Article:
My best pal Lifehacker has posted a great list of Home Office Hacks (hack being their word for modify, improve, or change…in case anyone didn’t know) that has some pretty great tidbits. This article is a bit older, but was recently referenced again and I was reminded to pass it on.
Highlights from the list include tips like getting a good whiteboard, cleaning up your filing cabinet, increasing natural light and so on. Definitely worth a look-see.
Seems like all is not well in the land of the big-box retailer. According to a few articles passed my way this week, looks like almost everyone is in trouble.
First up is Staples, most recently seen violating overtime laws, which according to Bloomberg.com reported a record 33% drop in stock price from last year, despite claims of increasing sales. Like everyone, they are quick to cite the failing economy, and I will not deny them that. However, they also cite a lowering of demand for office supplies, which anyone who is in the industry can tell you simply isn’t true. No matter how many people you lay off, you still need enough pens for everyone who is left.
Also on the chopping block is Office Depot, which stock market blog Seeking Alpha lists as a stock to dump if you’re still holding on to any. Though it has recovered from its “economic crisis” plunge, OD stock is nowhere near where it used to be. And with long-term prospects not looking good and intense competition from online retailers, analysts are thinking this is as good as it’s going to get for the big-box chain. A last, dying gasp? Maybe.
All in all, it’s not a good time to be clinging to old business tactics. There’s a reason companies like this are called “dinosaurs”, and it’s not just because they’re old. They’re also lumbering, not too bright in many areas, and tend to get killed off by change.
In an interesting article from The Financial, they talk about Porsche Consulting (yes, that Porsche), who have developed an innovative strategy for, of all things, dealing with office management and workflow. Using design tricks they learned from the automotive assembly line, they’ve come up with some interesting solutions:
In order to make their office “lean” the consultants turned to the same methods that they also use for external customers in order to optimize their own workflows. The Porsche Consulting employees first analyzed the amount of time they spend walking around the office, the capacity of meeting rooms and the use of individual workstations. Then the optimization process began.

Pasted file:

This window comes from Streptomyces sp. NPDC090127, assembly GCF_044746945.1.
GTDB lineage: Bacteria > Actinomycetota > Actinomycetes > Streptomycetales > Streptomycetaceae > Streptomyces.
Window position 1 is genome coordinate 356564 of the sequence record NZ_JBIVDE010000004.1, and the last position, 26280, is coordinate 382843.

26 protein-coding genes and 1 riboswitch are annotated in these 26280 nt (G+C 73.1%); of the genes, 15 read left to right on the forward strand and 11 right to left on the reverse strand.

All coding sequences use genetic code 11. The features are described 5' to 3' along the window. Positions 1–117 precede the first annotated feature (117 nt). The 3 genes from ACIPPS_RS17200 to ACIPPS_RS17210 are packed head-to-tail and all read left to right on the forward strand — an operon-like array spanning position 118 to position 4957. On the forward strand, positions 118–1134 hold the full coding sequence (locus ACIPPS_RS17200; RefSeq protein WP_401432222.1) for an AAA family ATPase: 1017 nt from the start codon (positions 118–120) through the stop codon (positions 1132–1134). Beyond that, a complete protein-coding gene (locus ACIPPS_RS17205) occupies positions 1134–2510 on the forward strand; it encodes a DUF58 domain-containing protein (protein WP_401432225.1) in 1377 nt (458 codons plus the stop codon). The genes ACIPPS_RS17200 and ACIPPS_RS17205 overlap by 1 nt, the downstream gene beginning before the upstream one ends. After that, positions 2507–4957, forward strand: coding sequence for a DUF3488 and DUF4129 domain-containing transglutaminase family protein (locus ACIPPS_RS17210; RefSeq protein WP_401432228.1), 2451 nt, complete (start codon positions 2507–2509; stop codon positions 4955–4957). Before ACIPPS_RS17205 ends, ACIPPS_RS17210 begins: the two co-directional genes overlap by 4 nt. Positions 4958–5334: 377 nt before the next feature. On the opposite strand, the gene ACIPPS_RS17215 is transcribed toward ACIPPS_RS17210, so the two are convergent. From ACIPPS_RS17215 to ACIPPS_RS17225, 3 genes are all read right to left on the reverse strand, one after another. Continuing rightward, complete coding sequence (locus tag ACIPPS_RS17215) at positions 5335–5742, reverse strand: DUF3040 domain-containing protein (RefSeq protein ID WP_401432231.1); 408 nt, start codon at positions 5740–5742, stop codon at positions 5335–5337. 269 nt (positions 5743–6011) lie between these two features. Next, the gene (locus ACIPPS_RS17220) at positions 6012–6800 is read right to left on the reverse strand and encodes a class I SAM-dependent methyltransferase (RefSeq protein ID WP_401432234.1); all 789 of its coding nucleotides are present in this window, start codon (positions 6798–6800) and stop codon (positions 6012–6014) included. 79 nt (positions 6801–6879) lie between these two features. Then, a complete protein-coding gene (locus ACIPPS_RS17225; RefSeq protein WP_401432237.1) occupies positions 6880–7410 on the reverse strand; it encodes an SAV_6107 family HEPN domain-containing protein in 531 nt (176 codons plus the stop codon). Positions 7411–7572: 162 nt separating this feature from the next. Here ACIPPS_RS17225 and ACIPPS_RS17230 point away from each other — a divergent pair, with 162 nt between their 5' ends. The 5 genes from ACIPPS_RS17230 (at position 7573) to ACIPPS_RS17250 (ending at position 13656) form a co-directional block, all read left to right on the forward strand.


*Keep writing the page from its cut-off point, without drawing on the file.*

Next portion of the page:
So, several small instead of a few large meeting rooms were set up. This arrangement allows work groups to implement their respective projects faster because the waiting times for available meeting rooms have been reduced and it is easier to call meetings on short notice. Through modular shelving systems and lockers with an integrated post box, work-related walking distances have been shortened and space saved. Just as on the Porsche production line the availability of office materials is controlled by a “just-in-time” system. This ensures that the most important office tools are available at all times at each workstation.
It’s one of those articles that makes you want to slap your forehead and say “duh.” Why has it taken so long for us to realize this? More meeting rooms means less wait time. Modular, mix-and-match furniture means the office can be quickly reconfigured to optimize workspace and flow. Simple concepts, elegantly implemented. I guess there’s a reason this is coming from Porsche.
Business Management Daily has a breaking story on big-box office supply retailer Staples, citing a recent court decision in which the business was found in violation of overtime laws:
A federal jury in Newark has awarded $2.5 million in damages to 343 sales managers employed by office superstore Staples.
The court determined the retailer misclassified the managers as exempt from the Fair Labor Standards Act (FLSA) when they were not. As a result, the managers were not paid overtime.
Staples maintained it carefully examined the situation to comply with the FLSA, but the jury disagreed. It ruled Staples willfully violated the overtime labor law.
The court has not yet decided whether it will exercise its option to double the damages, as it can in cases involving willful violation of the law.